Pentagon to House GOP: No Thanks To The Extra Budget We Didn’t Ask For
You know how Republicans used to be all “listen to the generals – they know what’s best”? Apparently that only applies when they want to spend more money, not less.
Defense Secretary Leon Panetta slammed a House panel on Thursday for adding billions of dollars to President Obama’s defense budget, including money for a new East Coast missile defense site that the military says is unnecessary.
Just hours after the House Armed Services Committee approved its $642 billion spending blueprint, Panetta and Army Gen. Martin Dempsey, chairman of the Joint Chiefs of Staff, said the panel’s additions ignored the careful strategic review that was the basis for the 2013 budget proposal. They warned that if the Pentagon is prevented from retiring aging ships and aircraft or reducing the size of the force, it might have to cut training or equipment.
“If members try to restore their favorite programs without regard to an overall strategy, the cuts will have to come from areas that could impact overall readiness.” Panetta told reporters. “There is no free lunch here. Every dollar that is added will have to be offset by cuts in national security.” (Army Times - emphasis mine)
So the Pentagon spent time and effort carefully and strategically creating a plan for spending and operations that the generals view best for the future of our national security. But because some GOP congressmen care more about their own pet projects, the whole thing could be thrown into imbalance and disarray. That’s nice.
Not only is the GOP out of step with the Military on Defense appropriations, they are also out of step with the American public.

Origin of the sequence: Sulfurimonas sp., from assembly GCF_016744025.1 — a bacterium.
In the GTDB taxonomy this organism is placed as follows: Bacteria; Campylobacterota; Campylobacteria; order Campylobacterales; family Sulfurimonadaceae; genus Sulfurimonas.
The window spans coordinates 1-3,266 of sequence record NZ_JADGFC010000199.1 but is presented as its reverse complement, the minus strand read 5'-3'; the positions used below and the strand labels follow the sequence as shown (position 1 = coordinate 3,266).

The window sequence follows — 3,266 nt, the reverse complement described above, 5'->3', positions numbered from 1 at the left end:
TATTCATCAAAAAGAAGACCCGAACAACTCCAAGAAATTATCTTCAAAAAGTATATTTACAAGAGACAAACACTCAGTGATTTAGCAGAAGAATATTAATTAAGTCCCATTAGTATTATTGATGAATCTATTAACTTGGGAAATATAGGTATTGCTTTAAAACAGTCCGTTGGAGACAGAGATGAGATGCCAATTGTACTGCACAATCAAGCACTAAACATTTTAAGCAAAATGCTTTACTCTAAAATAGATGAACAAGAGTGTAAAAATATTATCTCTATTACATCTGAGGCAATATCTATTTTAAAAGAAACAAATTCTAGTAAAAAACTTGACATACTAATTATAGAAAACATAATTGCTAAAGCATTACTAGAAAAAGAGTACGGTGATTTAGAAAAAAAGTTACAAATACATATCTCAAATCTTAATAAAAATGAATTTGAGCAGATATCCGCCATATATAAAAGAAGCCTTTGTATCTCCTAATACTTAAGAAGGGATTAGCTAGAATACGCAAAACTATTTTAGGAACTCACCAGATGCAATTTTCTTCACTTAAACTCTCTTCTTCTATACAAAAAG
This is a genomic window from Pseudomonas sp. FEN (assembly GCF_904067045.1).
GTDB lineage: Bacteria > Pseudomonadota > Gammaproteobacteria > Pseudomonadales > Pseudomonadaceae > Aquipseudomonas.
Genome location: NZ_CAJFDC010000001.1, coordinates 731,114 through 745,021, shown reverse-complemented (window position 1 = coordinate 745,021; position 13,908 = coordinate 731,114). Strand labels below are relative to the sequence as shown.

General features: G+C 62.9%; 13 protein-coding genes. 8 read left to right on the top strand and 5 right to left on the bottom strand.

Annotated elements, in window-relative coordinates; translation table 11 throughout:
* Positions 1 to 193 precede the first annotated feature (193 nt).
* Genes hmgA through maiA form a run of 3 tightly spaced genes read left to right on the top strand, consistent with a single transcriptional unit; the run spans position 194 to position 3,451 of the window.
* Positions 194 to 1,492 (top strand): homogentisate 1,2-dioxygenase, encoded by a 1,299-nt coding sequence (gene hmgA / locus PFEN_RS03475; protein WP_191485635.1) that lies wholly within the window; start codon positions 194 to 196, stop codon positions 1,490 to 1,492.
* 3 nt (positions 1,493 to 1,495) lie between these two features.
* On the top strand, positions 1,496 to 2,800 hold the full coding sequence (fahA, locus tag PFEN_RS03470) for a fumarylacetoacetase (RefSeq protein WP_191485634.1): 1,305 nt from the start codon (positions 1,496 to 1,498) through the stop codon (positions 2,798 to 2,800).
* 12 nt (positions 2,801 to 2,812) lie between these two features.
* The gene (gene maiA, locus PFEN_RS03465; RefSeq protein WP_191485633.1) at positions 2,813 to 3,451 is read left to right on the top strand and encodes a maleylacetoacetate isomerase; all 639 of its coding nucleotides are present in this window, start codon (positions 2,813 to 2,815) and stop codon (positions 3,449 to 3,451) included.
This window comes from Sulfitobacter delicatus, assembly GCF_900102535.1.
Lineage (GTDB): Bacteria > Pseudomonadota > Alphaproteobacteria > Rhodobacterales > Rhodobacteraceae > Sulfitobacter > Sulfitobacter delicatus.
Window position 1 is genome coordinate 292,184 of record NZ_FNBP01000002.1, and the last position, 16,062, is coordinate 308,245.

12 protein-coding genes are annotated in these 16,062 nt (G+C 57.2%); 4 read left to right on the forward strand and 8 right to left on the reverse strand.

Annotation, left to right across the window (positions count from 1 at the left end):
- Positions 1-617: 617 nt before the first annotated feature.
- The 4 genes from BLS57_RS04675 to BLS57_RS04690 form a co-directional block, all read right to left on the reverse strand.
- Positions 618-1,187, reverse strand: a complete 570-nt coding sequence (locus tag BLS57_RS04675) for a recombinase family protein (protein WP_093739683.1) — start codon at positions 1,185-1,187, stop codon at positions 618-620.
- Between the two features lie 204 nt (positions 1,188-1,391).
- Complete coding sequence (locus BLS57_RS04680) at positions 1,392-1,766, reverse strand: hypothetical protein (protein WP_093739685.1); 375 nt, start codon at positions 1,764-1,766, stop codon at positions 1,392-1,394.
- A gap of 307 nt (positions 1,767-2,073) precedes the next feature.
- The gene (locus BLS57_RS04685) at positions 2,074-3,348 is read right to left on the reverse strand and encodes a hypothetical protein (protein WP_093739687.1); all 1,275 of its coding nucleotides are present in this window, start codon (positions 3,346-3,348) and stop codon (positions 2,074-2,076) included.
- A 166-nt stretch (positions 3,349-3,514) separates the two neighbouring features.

While politicians, insiders and experts may be divided over how much the government should spend on the nation’s defense, there’s a surprising consensus among the public about what should be done: They want to cut spending far more deeply than either the Obama administration or the Republicans.
That’s according to the results of an innovative, new, nationwide survey by three nonprofit groups, the Center for Public integrity, the Program for Public Consultation and the Stimson Center. Not only does the public want deep cuts, it wants those cuts to encompass spending in virtually every military domain — air power, sea power, ground forces, nuclear weapons, and missile defenses.
According to the survey, in which respondents were told about the size of the budget as well as shown expert arguments for and against spending cuts, two-thirds of Republicans and nine in 10 Democrats supported making immediate cuts — a position at odds with the leaderships of both political parties. (iWatch News - emphasis mine)